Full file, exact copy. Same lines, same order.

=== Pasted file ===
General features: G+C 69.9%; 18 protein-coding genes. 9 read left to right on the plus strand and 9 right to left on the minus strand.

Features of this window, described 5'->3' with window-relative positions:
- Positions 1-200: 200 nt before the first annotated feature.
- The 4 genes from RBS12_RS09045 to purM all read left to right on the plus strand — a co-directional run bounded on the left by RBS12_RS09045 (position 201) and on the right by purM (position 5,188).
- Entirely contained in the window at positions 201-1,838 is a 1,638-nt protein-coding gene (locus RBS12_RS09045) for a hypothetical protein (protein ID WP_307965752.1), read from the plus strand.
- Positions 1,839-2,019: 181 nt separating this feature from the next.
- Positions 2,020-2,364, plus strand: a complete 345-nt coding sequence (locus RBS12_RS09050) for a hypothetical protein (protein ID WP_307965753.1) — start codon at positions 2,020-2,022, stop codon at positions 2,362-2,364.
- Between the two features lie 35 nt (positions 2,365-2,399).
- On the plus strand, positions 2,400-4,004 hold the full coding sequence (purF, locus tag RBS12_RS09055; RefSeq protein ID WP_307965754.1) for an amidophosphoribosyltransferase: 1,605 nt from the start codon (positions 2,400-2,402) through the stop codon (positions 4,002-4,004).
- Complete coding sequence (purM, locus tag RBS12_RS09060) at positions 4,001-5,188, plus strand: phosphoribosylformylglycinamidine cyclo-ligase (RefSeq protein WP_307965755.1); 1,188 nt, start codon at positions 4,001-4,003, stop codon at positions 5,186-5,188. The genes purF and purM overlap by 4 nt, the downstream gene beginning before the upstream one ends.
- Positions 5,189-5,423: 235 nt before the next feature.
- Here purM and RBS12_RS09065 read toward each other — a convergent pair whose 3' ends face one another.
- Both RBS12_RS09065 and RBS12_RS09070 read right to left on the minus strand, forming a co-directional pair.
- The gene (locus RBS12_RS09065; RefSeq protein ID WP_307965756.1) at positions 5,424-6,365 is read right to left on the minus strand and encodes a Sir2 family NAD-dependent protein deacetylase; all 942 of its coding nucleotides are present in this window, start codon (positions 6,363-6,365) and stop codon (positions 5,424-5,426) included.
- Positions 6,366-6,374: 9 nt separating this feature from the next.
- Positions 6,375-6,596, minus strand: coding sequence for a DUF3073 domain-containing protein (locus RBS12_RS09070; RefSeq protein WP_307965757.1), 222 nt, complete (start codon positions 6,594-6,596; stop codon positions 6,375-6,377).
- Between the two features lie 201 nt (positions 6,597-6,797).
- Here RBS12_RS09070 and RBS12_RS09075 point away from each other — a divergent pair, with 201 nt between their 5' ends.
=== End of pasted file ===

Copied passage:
General features: G+C 69.9%; 18 protein-coding genes. 9 read left to right on the plus strand and 9 right to left on the minus strand.

Features of this window, described 5'->3' with window-relative positions:
- Positions 1-200: 200 nt before the first annotated feature.
- The 4 genes from RBS12_RS09045 to purM all read left to right on the plus strand — a co-directional run bounded on the left by RBS12_RS09045 (position 201) and on the right by purM (position 5,188).
- Entirely contained in the window at positions 201-1,838 is a 1,638-nt protein-coding gene (locus RBS12_RS09045) for a hypothetical protein (protein ID WP_307965752.1), read from the plus strand.
- Positions 1,839-2,019: 181 nt separating this feature from the next.
- Positions 2,020-2,364, plus strand: a complete 345-nt coding sequence (locus RBS12_RS09050) for a hypothetical protein (protein ID WP_307965753.1) — start codon at positions 2,020-2,022, stop codon at positions 2,362-2,364.
- Between the two features lie 35 nt (positions 2,365-2,399).
- On the plus strand, positions 2,400-4,004 hold the full coding sequence (purF, locus tag RBS12_RS09055; RefSeq protein ID WP_307965754.1) for an amidophosphoribosyltransferase: 1,605 nt from the start codon (positions 2,400-2,402) through the stop codon (positions 4,002-4,004).
- Complete coding sequence (purM, locus tag RBS12_RS09060) at positions 4,001-5,188, plus strand: phosphoribosylformylglycinamidine cyclo-ligase (RefSeq protein WP_307965755.1); 1,188 nt, start codon at positions 4,001-4,003, stop codon at positions 5,186-5,188. The genes purF and purM overlap by 4 nt, the downstream gene beginning before the upstream one ends.
- Positions 5,189-5,423: 235 nt before the next feature.
- Here purM and RBS12_RS09065 read toward each other — a convergent pair whose 3' ends face one another.
- Both RBS12_RS09065 and RBS12_RS09070 read right to left on the minus strand, forming a co-directional pair.
- The gene (locus RBS12_RS09065; RefSeq protein ID WP_307965756.1) at positions 5,424-6,365 is read right to left on the minus strand and encodes a Sir2 family NAD-dependent protein deacetylase; all 942 of its coding nucleotides are present in this window, start codon (positions 6,363-6,365) and stop codon (positions 5,424-5,426) included.
- Positions 6,366-6,374: 9 nt separating this feature from the next.
- Positions 6,375-6,596, minus strand: coding sequence for a DUF3073 domain-containing protein (locus RBS12_RS09070; RefSeq protein WP_307965757.1), 222 nt, complete (start codon positions 6,594-6,596; stop codon positions 6,375-6,377).
- Between the two features lie 201 nt (positions 6,597-6,797).
- Here RBS12_RS09070 and RBS12_RS09075 point away from each other — a divergent pair, with 201 nt between their 5' ends.